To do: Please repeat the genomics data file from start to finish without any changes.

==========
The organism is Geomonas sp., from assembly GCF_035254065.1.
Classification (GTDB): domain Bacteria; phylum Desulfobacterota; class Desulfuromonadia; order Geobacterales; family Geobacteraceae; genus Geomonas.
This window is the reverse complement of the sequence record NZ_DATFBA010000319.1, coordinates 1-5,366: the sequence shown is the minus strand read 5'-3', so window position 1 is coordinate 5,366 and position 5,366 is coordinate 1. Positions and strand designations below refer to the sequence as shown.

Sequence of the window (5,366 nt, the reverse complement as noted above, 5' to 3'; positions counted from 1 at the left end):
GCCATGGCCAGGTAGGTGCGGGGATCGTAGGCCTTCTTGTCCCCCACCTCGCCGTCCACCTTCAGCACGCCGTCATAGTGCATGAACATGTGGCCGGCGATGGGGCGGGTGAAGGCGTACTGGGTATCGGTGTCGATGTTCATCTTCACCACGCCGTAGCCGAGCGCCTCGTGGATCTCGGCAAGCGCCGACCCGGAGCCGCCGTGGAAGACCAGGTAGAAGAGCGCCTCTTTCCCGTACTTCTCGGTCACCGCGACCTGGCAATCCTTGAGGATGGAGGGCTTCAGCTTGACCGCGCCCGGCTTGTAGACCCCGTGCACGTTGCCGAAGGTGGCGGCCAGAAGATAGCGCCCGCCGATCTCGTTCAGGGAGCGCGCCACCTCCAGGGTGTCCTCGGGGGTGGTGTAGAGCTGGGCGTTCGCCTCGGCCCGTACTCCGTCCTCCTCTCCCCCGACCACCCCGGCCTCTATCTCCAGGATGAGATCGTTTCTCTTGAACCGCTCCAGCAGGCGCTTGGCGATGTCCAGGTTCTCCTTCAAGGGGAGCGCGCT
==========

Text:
The organism is Geomonas sp., from assembly GCF_035254065.1.
Classification (GTDB): domain Bacteria; phylum Desulfobacterota; class Desulfuromonadia; order Geobacterales; family Geobacteraceae; genus Geomonas.
This window is the reverse complement of the sequence record NZ_DATFBA010000319.1, coordinates 1-5,366: the sequence shown is the minus strand read 5'-3', so window position 1 is coordinate 5,366 and position 5,366 is coordinate 1. Positions and strand designations below refer to the sequence as shown.

Sequence of the window (5,366 nt, the reverse complement as noted above, 5' to 3'; positions counted from 1 at the left end):
GCCATGGCCAGGTAGGTGCGGGGATCGTAGGCCTTCTTGTCCCCCACCTCGCCGTCCACCTTCAGCACGCCGTCATAGTGCATGAACATGTGGCCGGCGATGGGGCGGGTGAAGGCGTACTGGGTATCGGTGTCGATGTTCATCTTCACCACGCCGTAGCCGAGCGCCTCGTGGATCTCGGCAAGCGCCGACCCGGAGCCGCCGTGGAAGACCAGGTAGAAGAGCGCCTCTTTCCCGTACTTCTCGGTCACCGCGACCTGGCAATCCTTGAGGATGGAGGGCTTCAGCTTGACCGCGCCCGGCTTGTAGACCCCGTGCACGTTGCCGAAGGTGGCGGCCAGAAGATAGCGCCCGCCGATCTCGTTCAGGGAGCGCGCCACCTCCAGGGTGTCCTCGGGGGTGGTGTAGAGCTGGGCGTTCGCCTCGGCCCGTACTCCGTCCTCCTCTCCCCCGACCACCCCGGCCTCTATCTCCAGGATGAGATCGTTTCTCTTGAACCGCTCCAGCAGGCGCTTGGCGATGTCCAGGTTCTCCTTCAAGGGGAGCGCGCT